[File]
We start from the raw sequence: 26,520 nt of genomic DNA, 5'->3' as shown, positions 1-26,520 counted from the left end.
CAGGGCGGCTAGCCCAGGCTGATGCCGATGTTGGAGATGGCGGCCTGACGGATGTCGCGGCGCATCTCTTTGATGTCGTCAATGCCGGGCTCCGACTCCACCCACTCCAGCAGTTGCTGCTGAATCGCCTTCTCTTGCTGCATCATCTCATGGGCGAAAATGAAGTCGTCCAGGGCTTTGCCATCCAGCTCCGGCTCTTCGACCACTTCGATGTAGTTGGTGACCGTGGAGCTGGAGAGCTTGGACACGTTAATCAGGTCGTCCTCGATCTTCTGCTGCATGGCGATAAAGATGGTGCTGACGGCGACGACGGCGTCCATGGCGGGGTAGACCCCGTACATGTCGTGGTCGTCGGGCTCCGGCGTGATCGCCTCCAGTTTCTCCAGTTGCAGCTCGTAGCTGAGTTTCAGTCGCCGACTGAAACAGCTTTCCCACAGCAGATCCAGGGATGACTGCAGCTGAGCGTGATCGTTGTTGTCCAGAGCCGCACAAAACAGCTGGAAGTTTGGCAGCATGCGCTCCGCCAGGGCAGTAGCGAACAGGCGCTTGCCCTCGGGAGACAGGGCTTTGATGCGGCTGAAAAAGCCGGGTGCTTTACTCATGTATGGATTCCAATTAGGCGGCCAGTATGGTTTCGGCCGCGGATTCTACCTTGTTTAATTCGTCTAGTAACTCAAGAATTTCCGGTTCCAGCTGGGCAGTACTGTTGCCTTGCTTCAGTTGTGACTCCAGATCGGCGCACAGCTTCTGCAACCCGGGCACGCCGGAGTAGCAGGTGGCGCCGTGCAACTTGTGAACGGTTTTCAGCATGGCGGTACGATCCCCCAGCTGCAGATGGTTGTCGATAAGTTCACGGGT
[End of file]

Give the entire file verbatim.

We start from the raw sequence: 26,520 nt of genomic DNA, 5'->3' as shown, positions 1-26,520 counted from the left end.
CAGGGCGGCTAGCCCAGGCTGATGCCGATGTTGGAGATGGCGGCCTGACGGATGTCGCGGCGCATCTCTTTGATGTCGTCAATGCCGGGCTCCGACTCCACCCACTCCAGCAGTTGCTGCTGAATCGCCTTCTCTTGCTGCATCATCTCATGGGCGAAAATGAAGTCGTCCAGGGCTTTGCCATCCAGCTCCGGCTCTTCGACCACTTCGATGTAGTTGGTGACCGTGGAGCTGGAGAGCTTGGACACGTTAATCAGGTCGTCCTCGATCTTCTGCTGCATGGCGATAAAGATGGTGCTGACGGCGACGACGGCGTCCATGGCGGGGTAGACCCCGTACATGTCGTGGTCGTCGGGCTCCGGCGTGATCGCCTCCAGTTTCTCCAGTTGCAGCTCGTAGCTGAGTTTCAGTCGCCGACTGAAACAGCTTTCCCACAGCAGATCCAGGGATGACTGCAGCTGAGCGTGATCGTTGTTGTCCAGAGCCGCACAAAACAGCTGGAAGTTTGGCAGCATGCGCTCCGCCAGGGCAGTAGCGAACAGGCGCTTGCCCTCGGGAGACAGGGCTTTGATGCGGCTGAAAAAGCCGGGTGCTTTACTCATGTATGGATTCCAATTAGGCGGCCAGTATGGTTTCGGCCGCGGATTCTACCTTGTTTAATTCGTCTAGTAACTCAAGAATTTCCGGTTCCAGCTGGGCAGTACTGTTGCCTTGCTTCAGTTGTGACTCCAGATCGGCGCACAGCTTCTGCAACCCGGGCACGCCGGAGTAGCAGGTGGCGCCGTGCAACTTGTGAACGGTTTTCAGCATGGCGGTACGATCCCCCAGCTGCAGATGGTTGTCGATAAGTTCACGGGT